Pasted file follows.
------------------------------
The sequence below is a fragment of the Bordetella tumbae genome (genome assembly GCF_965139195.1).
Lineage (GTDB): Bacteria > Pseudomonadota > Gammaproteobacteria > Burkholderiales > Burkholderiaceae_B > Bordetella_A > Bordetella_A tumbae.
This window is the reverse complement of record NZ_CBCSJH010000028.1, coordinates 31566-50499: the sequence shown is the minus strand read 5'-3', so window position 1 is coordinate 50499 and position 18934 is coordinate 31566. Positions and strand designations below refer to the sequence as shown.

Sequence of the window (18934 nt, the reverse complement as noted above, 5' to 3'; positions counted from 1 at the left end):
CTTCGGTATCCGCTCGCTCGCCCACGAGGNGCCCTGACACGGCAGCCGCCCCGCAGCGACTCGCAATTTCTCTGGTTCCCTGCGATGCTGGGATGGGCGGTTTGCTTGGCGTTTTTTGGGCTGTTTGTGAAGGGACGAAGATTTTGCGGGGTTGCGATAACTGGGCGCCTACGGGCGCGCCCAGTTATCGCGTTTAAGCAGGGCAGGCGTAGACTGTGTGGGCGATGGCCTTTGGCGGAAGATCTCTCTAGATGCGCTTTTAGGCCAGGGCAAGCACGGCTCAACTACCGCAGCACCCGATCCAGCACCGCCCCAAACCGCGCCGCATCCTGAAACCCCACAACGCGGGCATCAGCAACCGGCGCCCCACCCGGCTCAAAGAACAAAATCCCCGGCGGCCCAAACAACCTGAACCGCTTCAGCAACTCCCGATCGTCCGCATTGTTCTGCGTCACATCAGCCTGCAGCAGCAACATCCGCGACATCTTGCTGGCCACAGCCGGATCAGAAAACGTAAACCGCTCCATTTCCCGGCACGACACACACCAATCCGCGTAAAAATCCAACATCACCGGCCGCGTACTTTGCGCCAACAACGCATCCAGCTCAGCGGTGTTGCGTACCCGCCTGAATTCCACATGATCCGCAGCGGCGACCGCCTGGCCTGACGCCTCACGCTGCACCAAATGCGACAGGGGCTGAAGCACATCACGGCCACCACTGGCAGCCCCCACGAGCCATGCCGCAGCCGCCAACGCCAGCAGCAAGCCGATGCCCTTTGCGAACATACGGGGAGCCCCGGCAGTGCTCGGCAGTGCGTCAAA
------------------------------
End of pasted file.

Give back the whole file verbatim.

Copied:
The sequence below is a fragment of the Bordetella tumbae genome (genome assembly GCF_965139195.1).
Lineage (GTDB): Bacteria > Pseudomonadota > Gammaproteobacteria > Burkholderiales > Burkholderiaceae_B > Bordetella_A > Bordetella_A tumbae.
This window is the reverse complement of record NZ_CBCSJH010000028.1, coordinates 31566-50499: the sequence shown is the minus strand read 5'-3', so window position 1 is coordinate 50499 and position 18934 is coordinate 31566. Positions and strand designations below refer to the sequence as shown.

Sequence of the window (18934 nt, the reverse complement as noted above, 5' to 3'; positions counted from 1 at the left end):
CTTCGGTATCCGCTCGCTCGCCCACGAGGNGCCCTGACACGGCAGCCGCCCCGCAGCGACTCGCAATTTCTCTGGTTCCCTGCGATGCTGGGATGGGCGGTTTGCTTGGCGTTTTTTGGGCTGTTTGTGAAGGGACGAAGATTTTGCGGGGTTGCGATAACTGGGCGCCTACGGGCGCGCCCAGTTATCGCGTTTAAGCAGGGCAGGCGTAGACTGTGTGGGCGATGGCCTTTGGCGGAAGATCTCTCTAGATGCGCTTTTAGGCCAGGGCAAGCACGGCTCAACTACCGCAGCACCCGATCCAGCACCGCCCCAAACCGCGCCGCATCCTGAAACCCCACAACGCGGGCATCAGCAACCGGCGCCCCACCCGGCTCAAAGAACAAAATCCCCGGCGGCCCAAACAACCTGAACCGCTTCAGCAACTCCCGATCGTCCGCATTGTTCTGCGTCACATCAGCCTGCAGCAGCAACATCCGCGACATCTTGCTGGCCACAGCCGGATCAGAAAACGTAAACCGCTCCATTTCCCGGCACGACACACACCAATCCGCGTAAAAATCCAACATCACCGGCCGCGTACTTTGCGCCAACAACGCATCCAGCTCAGCGGTGTTGCGTACCCGCCTGAATTCCACATGATCCGCAGCGGCGACCGCCTGGCCTGACGCCTCACGCTGCACCAAATGCGACAGGGGCTGAAGCACATCACGGCCACCACTGGCAGCCCCCACGAGCCATGCCGCAGCCGCCAACGCCAGCAGCAAGCCGATGCCCTTTGCGAACATACGGGGAGCCCCGGCAGTGCTCGGCAGTGCGTCAAA